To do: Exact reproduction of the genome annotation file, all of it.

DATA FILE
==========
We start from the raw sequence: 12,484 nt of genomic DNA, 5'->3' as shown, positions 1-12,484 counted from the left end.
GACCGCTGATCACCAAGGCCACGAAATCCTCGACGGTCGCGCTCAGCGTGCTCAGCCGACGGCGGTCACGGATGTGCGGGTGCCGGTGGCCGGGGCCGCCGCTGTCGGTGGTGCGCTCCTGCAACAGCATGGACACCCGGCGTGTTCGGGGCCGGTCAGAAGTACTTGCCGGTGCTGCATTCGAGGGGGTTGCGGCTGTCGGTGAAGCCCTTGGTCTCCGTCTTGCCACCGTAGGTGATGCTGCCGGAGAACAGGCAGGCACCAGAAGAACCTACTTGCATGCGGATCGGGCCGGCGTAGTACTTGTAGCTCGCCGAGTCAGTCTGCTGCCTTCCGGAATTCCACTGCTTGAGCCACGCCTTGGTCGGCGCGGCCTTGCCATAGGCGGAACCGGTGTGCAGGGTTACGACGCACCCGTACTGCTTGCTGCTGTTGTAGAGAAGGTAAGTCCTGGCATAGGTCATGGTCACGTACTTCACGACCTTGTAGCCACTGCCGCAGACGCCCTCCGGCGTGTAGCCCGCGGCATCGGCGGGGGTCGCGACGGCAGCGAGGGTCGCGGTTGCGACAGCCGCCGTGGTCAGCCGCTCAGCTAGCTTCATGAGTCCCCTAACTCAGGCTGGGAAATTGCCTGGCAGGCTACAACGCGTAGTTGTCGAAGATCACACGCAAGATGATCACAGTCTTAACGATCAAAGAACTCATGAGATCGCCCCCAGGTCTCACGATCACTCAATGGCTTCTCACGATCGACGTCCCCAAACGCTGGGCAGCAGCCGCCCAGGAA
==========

We start from the raw sequence: 12,484 nt of genomic DNA, 5'->3' as shown, positions 1-12,484 counted from the left end.
GACCGCTGATCACCAAGGCCACGAAATCCTCGACGGTCGCGCTCAGCGTGCTCAGCCGACGGCGGTCACGGATGTGCGGGTGCCGGTGGCCGGGGCCGCCGCTGTCGGTGGTGCGCTCCTGCAACAGCATGGACACCCGGCGTGTTCGGGGCCGGTCAGAAGTACTTGCCGGTGCTGCATTCGAGGGGGTTGCGGCTGTCGGTGAAGCCCTTGGTCTCCGTCTTGCCACCGTAGGTGATGCTGCCGGAGAACAGGCAGGCACCAGAAGAACCTACTTGCATGCGGATCGGGCCGGCGTAGTACTTGTAGCTCGCCGAGTCAGTCTGCTGCCTTCCGGAATTCCACTGCTTGAGCCACGCCTTGGTCGGCGCGGCCTTGCCATAGGCGGAACCGGTGTGCAGGGTTACGACGCACCCGTACTGCTTGCTGCTGTTGTAGAGAAGGTAAGTCCTGGCATAGGTCATGGTCACGTACTTCACGACCTTGTAGCCACTGCCGCAGACGCCCTCCGGCGTGTAGCCCGCGGCATCGGCGGGGGTCGCGACGGCAGCGAGGGTCGCGGTTGCGACAGCCGCCGTGGTCAGCCGCTCAGCTAGCTTCATGAGTCCCCTAACTCAGGCTGGGAAATTGCCTGGCAGGCTACAACGCGTAGTTGTCGAAGATCACACGCAAGATGATCACAGTCTTAACGATCAAAGAACTCATGAGATCGCCCCCAGGTCTCACGATCACTCAATGGCTTCTCACGATCGACGTCCCCAAACGCTGGGCAGCAGCCGCCCAGGAA